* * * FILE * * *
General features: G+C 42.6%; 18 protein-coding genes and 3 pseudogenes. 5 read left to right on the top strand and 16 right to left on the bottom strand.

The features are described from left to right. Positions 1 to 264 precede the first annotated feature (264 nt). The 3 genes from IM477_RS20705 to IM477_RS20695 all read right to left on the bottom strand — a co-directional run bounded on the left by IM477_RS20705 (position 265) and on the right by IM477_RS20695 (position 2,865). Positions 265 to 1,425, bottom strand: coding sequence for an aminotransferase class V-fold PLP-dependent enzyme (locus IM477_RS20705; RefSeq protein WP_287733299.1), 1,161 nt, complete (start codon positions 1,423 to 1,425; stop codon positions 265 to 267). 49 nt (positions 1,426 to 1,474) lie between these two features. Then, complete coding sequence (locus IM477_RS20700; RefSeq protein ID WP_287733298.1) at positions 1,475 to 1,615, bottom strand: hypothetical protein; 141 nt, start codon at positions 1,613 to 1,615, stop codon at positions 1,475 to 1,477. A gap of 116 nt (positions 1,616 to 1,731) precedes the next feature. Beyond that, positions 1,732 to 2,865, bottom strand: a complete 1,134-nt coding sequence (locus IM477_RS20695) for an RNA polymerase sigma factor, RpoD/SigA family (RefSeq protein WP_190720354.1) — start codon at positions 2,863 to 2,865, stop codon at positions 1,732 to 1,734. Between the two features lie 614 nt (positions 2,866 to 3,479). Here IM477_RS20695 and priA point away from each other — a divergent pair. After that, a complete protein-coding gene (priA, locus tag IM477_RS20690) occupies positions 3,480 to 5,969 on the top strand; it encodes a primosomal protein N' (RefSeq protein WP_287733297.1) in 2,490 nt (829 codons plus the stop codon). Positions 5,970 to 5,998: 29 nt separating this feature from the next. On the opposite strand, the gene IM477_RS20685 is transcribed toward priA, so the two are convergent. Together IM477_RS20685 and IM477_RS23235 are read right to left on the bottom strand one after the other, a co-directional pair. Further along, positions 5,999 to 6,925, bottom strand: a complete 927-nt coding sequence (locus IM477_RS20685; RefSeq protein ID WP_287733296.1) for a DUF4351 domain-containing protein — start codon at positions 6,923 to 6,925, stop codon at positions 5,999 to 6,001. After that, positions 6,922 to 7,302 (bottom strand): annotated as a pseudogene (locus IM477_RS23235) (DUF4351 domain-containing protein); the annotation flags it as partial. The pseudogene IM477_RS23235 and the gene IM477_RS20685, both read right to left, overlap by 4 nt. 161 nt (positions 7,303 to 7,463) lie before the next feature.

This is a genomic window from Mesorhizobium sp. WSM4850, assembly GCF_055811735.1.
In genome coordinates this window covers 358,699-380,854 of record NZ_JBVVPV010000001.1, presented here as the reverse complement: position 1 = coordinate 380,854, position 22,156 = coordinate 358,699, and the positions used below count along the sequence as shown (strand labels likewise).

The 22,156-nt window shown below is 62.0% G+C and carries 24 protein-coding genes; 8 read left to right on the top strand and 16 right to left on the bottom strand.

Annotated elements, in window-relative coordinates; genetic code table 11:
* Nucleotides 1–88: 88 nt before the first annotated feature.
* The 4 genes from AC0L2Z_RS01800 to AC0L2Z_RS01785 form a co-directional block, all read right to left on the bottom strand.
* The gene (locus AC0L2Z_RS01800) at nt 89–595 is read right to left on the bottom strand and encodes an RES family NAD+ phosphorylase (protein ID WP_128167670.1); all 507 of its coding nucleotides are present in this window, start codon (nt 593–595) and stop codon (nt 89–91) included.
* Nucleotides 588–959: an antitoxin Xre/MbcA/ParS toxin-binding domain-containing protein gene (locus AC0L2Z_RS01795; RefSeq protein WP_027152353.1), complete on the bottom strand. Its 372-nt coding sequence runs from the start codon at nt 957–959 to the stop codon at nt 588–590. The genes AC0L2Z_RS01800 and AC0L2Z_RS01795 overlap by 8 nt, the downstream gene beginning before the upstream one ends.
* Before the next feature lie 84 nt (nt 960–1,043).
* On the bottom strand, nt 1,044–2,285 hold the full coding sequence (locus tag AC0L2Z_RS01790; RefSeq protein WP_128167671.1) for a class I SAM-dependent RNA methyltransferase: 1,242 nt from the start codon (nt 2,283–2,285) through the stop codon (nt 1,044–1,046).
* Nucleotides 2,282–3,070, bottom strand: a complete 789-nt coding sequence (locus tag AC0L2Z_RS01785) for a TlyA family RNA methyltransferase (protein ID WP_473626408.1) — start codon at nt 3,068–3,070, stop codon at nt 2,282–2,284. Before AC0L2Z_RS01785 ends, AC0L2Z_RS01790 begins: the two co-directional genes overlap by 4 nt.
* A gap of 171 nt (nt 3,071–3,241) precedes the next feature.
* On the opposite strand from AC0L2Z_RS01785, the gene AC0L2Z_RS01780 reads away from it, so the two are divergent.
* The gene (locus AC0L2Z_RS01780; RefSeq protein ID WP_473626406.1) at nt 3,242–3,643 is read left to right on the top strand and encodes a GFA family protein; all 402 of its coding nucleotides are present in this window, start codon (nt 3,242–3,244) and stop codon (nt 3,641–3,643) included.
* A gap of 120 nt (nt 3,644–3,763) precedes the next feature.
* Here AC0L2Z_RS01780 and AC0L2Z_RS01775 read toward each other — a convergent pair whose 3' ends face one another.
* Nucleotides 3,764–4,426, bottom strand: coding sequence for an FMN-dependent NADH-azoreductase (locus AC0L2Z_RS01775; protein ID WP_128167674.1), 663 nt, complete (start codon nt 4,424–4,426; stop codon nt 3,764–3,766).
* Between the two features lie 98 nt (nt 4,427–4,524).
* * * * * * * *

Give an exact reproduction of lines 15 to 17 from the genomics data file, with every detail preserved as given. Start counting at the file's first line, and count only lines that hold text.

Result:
* On the opposite strand from AC0L2Z_RS01785, the gene AC0L2Z_RS01780 reads away from it, so the two are divergent.
* The gene (locus AC0L2Z_RS01780; RefSeq protein ID WP_473626406.1) at nt 3,242–3,643 is read left to right on the top strand and encodes a GFA family protein; all 402 of its coding nucleotides are present in this window, start codon (nt 3,242–3,244) and stop codon (nt 3,641–3,643) included.
* A gap of 120 nt (nt 3,644–3,763) precedes the next feature.